It’s now cheaper to rent than buy across Australia’s housing market

Despite housing rents surging across Australia over the pandemic:

Australian rental growth

Australian rental growth boomed over the pandemic.

It has become increasingly cheaper to rent than buy, according to the latest PropTrack Buy or Rent Report:

Cost of buying versus renting
  • It is cheaper to buy than rent around 27% of homes across Australia. This is down sharply from this time a year ago, when this figure was just above 50%.
  • However, conditions differ significantly based on property type. More than a third of units across the country are estimated to be cheaper to buy than rent over the next 10 years.
  • In NSW, it is cheaper to buy than rent only 9% of properties. Price rises across Sydney have made renting houses cheaper than buying almost everywhere cross the city.
  • In Victoria, it is cheaper to buy than rent only 7% of properties. Despite this, pockets in the north, east and west of Melbourne provide affordable options for buyers.
  • In Queensland, it is cheaper to buy than rent 51% of properties. In Brisbane, suburbs to the south and south-west of the CBD provide affordable options for buyers.
  • In South Australia, it is cheaper to buy than rent 34% of properties, while in Tasmania, it is cheaper to buy than rent 41% of properties.
  • In Western Australia, it is cheaper to buy than rent 62% of properties, while in the ACT, it is cheaper to buy than rent 29% of properties.

With interest rates on the rise, the financial scales should continue to shift in favour of renting.

The futures market has forecast an official cash rate (OCR) of 4.3% by May 2023. This would drive the average discount variable mortgage rate to 7.7%, which is more than double its pandemic low of 3.45%:

Australian mortgage rates

Australian mortgage rates to double under futures market’s forecast.

In turn, average principal and interest repayments on a typical Australian mortgage would rise by around 50% under the futures market’s OCR forecast.

Based on the above table from PropTrack, Sydney and Melbourne would be hardest hit based on their poorer affordability and their wider gap between the cost of renting and buying.

Unconventional Economist

Comments

  1. Camden HavenMEMBER

    This is a nonsensical angle. Renters are always compared to most recent buyers. You bought in 2013 your current home, how does that relate to renting?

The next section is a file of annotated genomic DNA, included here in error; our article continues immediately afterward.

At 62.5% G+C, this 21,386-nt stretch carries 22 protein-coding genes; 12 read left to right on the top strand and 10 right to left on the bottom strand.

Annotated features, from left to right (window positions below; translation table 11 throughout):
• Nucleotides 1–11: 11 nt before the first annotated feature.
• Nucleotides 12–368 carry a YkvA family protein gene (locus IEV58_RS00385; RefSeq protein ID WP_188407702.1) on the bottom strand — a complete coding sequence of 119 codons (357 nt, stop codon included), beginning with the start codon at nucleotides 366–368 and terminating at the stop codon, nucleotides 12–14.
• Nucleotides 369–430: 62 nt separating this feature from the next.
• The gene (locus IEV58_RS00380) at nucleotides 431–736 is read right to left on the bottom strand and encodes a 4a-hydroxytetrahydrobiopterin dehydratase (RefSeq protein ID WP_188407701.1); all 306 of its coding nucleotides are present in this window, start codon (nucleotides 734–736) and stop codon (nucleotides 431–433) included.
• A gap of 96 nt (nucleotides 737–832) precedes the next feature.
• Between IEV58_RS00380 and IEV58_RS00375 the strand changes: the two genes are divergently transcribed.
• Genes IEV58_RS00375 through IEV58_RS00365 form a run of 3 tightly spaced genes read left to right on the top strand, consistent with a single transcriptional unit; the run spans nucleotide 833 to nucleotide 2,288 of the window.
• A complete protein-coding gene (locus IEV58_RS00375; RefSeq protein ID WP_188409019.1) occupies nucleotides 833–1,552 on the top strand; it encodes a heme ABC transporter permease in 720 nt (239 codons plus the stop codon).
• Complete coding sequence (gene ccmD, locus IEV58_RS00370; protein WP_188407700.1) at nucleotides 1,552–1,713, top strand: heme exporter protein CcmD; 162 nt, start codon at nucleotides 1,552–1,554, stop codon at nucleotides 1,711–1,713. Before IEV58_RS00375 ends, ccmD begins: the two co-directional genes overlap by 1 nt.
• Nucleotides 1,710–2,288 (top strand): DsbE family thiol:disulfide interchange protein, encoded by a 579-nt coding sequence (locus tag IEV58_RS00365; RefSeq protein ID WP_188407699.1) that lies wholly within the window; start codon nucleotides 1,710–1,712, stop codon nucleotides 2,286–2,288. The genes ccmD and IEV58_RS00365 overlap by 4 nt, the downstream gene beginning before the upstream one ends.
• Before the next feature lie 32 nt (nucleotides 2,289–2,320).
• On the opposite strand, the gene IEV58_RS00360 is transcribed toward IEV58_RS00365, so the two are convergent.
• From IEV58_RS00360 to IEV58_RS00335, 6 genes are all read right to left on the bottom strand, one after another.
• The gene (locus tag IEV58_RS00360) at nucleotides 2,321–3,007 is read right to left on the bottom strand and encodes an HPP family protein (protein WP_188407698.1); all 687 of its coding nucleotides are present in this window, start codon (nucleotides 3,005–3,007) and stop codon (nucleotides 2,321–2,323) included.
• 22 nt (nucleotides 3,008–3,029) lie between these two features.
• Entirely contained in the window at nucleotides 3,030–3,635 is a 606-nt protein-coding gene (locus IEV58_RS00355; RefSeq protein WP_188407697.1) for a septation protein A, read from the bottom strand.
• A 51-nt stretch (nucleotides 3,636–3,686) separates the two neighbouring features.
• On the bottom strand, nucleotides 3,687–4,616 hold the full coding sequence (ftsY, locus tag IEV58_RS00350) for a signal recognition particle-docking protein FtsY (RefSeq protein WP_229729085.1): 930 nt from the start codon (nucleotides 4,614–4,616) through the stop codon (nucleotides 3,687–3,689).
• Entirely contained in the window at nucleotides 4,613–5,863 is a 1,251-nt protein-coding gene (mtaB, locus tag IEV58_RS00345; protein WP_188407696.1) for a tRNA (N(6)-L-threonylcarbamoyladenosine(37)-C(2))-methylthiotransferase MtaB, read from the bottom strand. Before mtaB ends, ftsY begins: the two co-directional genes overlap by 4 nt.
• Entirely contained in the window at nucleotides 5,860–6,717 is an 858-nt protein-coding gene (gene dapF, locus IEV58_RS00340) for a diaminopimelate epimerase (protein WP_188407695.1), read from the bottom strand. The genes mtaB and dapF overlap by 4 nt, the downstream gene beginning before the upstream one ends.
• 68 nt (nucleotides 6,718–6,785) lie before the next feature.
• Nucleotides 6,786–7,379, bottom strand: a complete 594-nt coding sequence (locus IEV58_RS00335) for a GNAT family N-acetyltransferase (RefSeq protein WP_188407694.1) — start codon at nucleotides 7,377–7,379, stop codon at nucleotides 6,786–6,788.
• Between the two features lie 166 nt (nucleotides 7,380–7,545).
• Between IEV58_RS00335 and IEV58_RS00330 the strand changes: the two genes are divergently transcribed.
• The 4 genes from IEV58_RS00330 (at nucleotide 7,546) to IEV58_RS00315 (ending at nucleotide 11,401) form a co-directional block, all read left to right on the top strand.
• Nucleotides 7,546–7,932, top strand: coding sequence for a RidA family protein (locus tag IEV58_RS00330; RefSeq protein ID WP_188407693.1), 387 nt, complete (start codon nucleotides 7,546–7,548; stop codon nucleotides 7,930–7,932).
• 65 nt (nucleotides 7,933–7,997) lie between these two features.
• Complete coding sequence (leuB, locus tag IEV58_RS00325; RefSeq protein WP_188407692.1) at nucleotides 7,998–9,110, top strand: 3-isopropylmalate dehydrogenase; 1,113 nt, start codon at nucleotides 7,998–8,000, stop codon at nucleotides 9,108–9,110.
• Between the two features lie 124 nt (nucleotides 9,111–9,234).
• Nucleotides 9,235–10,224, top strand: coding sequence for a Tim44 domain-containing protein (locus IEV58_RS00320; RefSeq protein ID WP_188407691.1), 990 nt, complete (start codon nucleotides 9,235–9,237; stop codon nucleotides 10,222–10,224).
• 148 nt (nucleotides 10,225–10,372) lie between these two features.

2. MathiasMEMBER

    Be a vagrant.

    Live out of your car, drive bush, setup a veggie garden and live rent free.

    If the coppers show up, just drive 200 meters down the road and set it all up again. What can they do?

    Australias a bloody big country and there’s land all around us.

    Get your car converted to electric. You dont need petrol. Just throw up some solar panels, charge the batterys from the sun everyday and you’ve got electricity and fuel to last you another 150 miles.

    Trade Forex. You dont need much money to survive when you have no bills, grow your own food and do everything for yourself.

    Besides… it makes the Baby Boomers so mad… because who’s going to pay there pensions if you wont? bahahahahahaha

    Fk Em. Fight the system. Its the only way to be.

    ( The irony is I was an honors student at Uni lol. Yeah, 6.8 out of 7.0. With all that skill and talent, what do I do? I stick it to the man lol )

  3. alwaysanonMEMBER

    It was interesting/surprising when it was cheaper to buy then rent – as you’d assume that renting should be cheaper (as your rent should cover maybe interest but not full P I repayments of a mortgage – and certainly not if you include rates and/or strata and water and repairs etc.). It’s why negative gearing has been such a thing. You can argue that you are not building principal value/wealth when renting – but I would expect renting a place to usually be cheaper than buying it historically as far a monthly payments to live there are concerned.

    These emergency interest rates flipped the normal order of things for awhile where ‘renting from the bank’ was cheaper than from a landlord. Now it is going back to normal…

    • Bill the Boomer single handedly, and on a daily basis, trying to raise the profile of his WA investment properties.

      What are you gonna do Bill when TSHTF and the CCP decides that rather than pay for their iron ore they just come on down and annex one of the most isolated areas IN THE WORLD? You guys even struggled when the highway was flooded last year.

      • Imagine if Cottesloe property reverts to 1992 prices. Sweet Dreams are made of this…Perth a big mining town whose fortunes follow Boom Bust Boom Bust cycle

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